This is a multi layered acrylic painting on a high quality canvas frame. In this larger scale work I have been preoccupied with the rhythmic qualities of hand writing and calligraphy; I have tried to infuse the surface of the canvas with a sense of light and intensity. There is no over arching composition here; all of the myriad small brush-stokes and simple forms connect with and relate to each other. Below the radiating surface of indecipherable marks, there is a counterpoint of horizontal bands of tone and colour, echoing land and distant horizons.
Up here among the gull cries we stroll through a maze of pale red-mottled relics, shells, claws
as if it were summer still. That season has turned its back. Through the green sea gardens stall
(from) Sylvia Plath
This painting developed from a desire to create a sense of movement across the surface of the canvas. The style is reminiscent of cubism and the image is built up from a network of short brush strokes and intersecting shards of light. The subject matter is concerned with the natural world, shoals of fish darting to and fro, fields of wild flowers alternately caught in the breeze, birds in flight amidst the clouds and sunlight.
This is an acrylic painting measuring 80 x 80 cm on canvas. It is based on the landscape of the Great Fen, thought to have once been covered by Whittlesea Mere. I have been exploring various acrylic mediums and application methods to create illusions of depth with the merest suggestion (please excuse the pun) of topographical details. The apparent speed of execution is just that….an apparition. There are upwards of 3, possibly 4 paintings buried in the decayed vegetation and peat bogs of earlier compositions.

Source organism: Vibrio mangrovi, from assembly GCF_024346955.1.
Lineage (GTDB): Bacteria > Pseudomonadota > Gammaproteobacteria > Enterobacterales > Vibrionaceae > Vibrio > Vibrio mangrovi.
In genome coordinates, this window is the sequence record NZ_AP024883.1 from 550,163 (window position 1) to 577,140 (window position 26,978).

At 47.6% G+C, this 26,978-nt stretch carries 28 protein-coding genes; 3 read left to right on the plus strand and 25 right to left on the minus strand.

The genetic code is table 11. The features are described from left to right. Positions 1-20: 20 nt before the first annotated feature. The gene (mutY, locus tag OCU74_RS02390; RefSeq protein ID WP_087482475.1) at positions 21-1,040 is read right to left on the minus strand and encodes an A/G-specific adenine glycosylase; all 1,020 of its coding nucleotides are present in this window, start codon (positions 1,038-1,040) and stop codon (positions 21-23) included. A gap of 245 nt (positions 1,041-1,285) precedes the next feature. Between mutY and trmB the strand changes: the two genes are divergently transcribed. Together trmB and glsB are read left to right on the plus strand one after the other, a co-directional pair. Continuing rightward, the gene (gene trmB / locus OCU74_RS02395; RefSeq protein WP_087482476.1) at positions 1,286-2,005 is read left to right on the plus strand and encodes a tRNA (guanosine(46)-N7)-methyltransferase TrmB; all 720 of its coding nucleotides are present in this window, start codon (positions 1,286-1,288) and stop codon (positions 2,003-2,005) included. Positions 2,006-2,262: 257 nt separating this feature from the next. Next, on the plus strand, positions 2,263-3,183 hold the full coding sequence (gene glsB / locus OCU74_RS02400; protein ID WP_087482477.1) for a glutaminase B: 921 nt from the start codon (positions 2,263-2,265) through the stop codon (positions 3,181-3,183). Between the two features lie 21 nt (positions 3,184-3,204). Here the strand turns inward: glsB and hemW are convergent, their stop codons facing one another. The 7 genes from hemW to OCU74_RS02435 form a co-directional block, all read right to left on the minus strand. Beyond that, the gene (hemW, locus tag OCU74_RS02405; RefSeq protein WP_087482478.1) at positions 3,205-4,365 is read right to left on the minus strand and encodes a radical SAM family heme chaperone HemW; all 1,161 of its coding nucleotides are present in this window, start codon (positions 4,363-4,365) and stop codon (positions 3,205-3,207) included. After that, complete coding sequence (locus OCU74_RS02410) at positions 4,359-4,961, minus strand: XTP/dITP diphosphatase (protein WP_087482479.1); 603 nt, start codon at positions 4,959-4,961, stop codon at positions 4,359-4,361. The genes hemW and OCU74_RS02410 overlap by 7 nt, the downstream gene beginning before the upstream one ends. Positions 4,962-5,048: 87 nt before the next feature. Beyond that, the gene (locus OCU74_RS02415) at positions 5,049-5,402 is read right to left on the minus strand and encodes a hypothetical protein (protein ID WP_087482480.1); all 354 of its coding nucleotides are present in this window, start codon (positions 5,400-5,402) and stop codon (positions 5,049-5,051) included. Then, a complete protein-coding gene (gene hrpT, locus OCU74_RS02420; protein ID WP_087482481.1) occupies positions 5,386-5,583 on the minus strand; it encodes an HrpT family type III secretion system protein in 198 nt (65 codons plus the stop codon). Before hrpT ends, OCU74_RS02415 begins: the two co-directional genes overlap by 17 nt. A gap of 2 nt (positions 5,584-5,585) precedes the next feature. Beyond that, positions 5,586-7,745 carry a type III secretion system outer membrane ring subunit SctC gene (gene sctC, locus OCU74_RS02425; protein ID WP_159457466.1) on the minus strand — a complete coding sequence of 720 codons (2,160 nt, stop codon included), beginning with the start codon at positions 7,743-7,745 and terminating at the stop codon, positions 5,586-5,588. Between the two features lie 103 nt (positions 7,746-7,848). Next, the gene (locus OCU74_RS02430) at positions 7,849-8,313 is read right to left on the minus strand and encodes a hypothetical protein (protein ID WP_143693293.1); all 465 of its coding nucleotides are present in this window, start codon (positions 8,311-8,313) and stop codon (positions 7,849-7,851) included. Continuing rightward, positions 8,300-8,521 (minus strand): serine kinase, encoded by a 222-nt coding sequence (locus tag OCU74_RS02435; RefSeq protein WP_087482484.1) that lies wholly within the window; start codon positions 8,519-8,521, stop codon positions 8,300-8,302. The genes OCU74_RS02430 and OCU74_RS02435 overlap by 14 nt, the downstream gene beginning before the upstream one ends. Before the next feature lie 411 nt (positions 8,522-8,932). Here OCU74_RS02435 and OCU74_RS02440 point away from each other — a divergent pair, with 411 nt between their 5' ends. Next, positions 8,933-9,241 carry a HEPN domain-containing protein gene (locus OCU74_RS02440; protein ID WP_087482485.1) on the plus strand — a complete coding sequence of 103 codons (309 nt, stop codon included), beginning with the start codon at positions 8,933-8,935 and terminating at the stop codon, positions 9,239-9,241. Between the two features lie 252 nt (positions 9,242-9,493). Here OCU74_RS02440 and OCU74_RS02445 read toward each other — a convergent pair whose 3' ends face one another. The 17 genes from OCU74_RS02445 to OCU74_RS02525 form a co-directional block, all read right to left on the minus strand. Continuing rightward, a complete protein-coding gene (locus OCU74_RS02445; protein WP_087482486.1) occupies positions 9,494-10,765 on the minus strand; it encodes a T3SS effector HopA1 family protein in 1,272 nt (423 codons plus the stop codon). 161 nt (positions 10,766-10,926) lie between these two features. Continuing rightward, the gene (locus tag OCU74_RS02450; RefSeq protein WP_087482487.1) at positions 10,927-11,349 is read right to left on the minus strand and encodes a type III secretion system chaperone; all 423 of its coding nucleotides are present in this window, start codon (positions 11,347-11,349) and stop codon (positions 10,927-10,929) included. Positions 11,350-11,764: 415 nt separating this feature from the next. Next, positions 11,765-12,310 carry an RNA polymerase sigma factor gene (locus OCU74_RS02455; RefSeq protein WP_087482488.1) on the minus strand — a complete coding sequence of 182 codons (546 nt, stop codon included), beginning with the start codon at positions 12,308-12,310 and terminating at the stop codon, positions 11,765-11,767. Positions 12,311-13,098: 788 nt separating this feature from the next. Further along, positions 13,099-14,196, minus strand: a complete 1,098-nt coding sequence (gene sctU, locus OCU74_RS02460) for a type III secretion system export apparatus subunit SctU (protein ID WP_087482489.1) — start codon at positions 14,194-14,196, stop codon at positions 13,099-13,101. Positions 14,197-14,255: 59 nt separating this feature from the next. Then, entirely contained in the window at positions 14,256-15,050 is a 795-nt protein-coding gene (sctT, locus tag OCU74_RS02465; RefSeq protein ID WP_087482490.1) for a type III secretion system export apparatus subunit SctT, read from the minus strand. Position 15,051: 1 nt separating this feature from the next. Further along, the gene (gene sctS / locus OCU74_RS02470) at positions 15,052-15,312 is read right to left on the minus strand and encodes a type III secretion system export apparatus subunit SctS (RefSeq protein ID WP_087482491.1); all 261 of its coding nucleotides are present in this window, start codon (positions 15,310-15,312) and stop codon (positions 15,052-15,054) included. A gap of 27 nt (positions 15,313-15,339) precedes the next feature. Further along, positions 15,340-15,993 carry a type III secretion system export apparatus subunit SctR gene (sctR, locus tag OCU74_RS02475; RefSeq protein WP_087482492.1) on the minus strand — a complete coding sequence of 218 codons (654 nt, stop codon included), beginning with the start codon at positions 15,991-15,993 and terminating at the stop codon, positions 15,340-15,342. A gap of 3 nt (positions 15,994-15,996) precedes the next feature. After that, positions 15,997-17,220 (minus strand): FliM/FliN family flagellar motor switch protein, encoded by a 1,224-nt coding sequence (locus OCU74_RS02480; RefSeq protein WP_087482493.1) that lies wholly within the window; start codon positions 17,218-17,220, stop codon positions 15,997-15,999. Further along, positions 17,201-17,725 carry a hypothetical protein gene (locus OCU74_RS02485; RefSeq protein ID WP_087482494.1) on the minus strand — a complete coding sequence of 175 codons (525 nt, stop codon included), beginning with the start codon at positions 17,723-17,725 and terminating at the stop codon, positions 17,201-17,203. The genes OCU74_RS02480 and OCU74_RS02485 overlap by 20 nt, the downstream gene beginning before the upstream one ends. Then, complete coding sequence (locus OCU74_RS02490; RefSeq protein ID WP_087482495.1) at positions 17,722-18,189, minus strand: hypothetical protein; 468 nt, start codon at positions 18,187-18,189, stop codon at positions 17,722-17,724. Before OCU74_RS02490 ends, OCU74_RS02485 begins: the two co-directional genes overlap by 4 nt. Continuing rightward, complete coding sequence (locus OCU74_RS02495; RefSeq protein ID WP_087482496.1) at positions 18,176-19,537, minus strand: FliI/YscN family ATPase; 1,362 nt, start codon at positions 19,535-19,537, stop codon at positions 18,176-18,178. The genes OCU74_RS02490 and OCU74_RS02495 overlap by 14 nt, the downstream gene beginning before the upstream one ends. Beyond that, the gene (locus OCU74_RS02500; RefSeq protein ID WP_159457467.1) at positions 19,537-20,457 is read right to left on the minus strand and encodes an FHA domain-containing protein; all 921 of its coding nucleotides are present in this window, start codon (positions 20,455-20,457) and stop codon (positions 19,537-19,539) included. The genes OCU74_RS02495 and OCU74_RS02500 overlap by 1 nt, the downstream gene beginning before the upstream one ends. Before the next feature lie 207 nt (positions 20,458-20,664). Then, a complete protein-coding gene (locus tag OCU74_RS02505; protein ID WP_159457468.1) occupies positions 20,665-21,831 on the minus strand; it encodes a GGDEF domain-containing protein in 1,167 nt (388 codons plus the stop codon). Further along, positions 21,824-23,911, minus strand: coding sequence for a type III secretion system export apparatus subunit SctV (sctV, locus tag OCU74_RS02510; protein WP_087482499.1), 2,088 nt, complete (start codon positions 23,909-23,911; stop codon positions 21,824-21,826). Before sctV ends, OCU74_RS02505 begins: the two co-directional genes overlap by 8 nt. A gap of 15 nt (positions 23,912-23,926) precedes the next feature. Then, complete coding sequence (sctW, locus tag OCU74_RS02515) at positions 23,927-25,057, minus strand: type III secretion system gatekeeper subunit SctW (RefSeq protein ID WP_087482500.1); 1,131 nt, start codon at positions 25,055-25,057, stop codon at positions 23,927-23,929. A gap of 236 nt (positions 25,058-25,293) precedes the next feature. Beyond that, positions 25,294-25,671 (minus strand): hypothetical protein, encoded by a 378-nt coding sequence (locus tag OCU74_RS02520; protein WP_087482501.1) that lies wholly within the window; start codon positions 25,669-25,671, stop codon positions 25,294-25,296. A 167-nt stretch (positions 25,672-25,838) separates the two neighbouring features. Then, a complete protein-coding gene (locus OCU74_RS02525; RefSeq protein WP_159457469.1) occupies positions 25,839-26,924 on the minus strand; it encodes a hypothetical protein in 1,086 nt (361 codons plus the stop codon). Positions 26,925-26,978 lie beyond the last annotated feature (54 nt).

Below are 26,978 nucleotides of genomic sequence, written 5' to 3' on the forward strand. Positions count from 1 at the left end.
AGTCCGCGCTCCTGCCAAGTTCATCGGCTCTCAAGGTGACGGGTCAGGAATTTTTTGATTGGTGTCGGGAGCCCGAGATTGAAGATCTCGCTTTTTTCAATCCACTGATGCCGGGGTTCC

If you are searching for the site of the Mere today you should not be looking for low-lying areas, as you might expect, but rather for very slightly higher ground. The reason for this strange phenomenon can be found by thinking about what happened to the land when it was drained.
The Great Level of the Fens is the largest region of fen in eastern England: including the lower drainage basins of the River Nene and the Great Ouse, it covers about 500 sq miles. It is also known as the Bedford Level, after Francis Russell, 4th Earl of Bedford, who headed the so-called adventurers in the 17th-century drainage in this area; his son became the first governor of the Bedford Level Corporation. In the 17th century, the Great Level was divided into the North, Middle and South Levels for the purposes of administration and maintenance.
Please note that this painting uses iridescent paint and changes quite significantly depending on the angle of view. It is therefore quite difficult to convey the subtle shifts in tone, colour and luminance through the medium of photography.